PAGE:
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Immunizations

Immunization is when a person is made immune or resistant to an infectious disease, usually by the administration of a vaccine.

A vaccine is a medical substance that works with a person’s immune system to protect against a specific disease. The Food and Drug Administration (FDA) assures the safety and effectiveness of vaccines used in the United States, and only approves vaccines that are determined to be safe and effective.

For more information: www.cdc.gov/vaccines/vpd-vac/default.htm

Childhood Vaccines

The best way to help protect children against serious illness is to ensure timely vaccinations by following the Centers for Disease Control and Prevention (CDC) recommended schedule.

The recommended immunization schedule is designed to protect infants and children early in life by providing immunity when they are most at risk and before any possible exposure to life-threatening diseases. Delaying vaccines may put children at risk of becoming ill with vaccine-preventable diseases. The CDC has designed a catch-up schedule to quickly get children back on schedule if they fall behind.

Florida requires certain vaccines to be administered before children may enroll and attend childcare and school. Talk to your health care provider about vaccines for your child.

For more information: www.cdc.gov/vaccines/parents/downloads/parent-ver-sch-0-6yrs.pdf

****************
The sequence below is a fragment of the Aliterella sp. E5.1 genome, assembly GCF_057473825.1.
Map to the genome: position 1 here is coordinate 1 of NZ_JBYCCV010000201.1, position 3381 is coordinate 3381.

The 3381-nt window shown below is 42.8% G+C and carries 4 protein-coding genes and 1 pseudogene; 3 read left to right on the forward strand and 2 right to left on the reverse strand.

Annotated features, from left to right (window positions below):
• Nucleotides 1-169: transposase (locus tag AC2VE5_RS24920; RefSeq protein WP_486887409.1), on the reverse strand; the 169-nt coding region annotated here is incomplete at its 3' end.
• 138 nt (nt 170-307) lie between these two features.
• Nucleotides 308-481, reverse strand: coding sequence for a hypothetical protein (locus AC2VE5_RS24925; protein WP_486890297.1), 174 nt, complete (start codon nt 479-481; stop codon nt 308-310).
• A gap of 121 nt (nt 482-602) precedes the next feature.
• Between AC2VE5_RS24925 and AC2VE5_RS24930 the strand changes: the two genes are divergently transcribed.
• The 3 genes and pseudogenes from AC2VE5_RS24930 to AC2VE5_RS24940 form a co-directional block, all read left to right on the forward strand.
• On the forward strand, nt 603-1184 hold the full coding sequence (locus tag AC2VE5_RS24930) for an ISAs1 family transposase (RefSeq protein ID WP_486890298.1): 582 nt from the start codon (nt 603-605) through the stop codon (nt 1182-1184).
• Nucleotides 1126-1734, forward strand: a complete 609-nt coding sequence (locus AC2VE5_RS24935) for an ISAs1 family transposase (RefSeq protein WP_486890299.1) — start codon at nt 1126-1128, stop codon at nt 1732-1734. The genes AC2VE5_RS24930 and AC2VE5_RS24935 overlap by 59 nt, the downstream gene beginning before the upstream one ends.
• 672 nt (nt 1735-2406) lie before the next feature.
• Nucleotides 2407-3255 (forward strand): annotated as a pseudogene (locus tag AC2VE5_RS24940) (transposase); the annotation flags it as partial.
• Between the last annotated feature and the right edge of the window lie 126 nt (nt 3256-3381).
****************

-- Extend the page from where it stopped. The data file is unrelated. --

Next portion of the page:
Adolescent Vaccines

Vaccines are not just for babies. Adolescents have different needs for immunizations. They are more social, so they are more likely to catch certain diseases. Also, protection from the immunizations they received as children can wear off over time, so an additional dose or booster is needed.

By giving the recommended immunizations in the adolescent years, they are protected when most at risk. Talk to your healthcare provider about vaccines for your adolescent and teen.

For more information: www.cdc.gov/vaccines/who/teens/downloads/parent-version-schedule-7-18yrs.pdf

Adult Vaccines

Adults need vaccines to help stay healthy, just like kids do. Even if you received all your vaccines as a child, the protection from some vaccines may wear off over time. You never outgrow the need for vaccines. The specific immunizations you need as an adult are determined by factors such as your age, lifestyle, high risk conditions, travel, and previous immunization history.

Talk to your health care provider to find out what vaccines may be right for you.

For more information: www.cdc.gov/vaccines/schedules/downloads/adult/adult-combined-schedule.pdf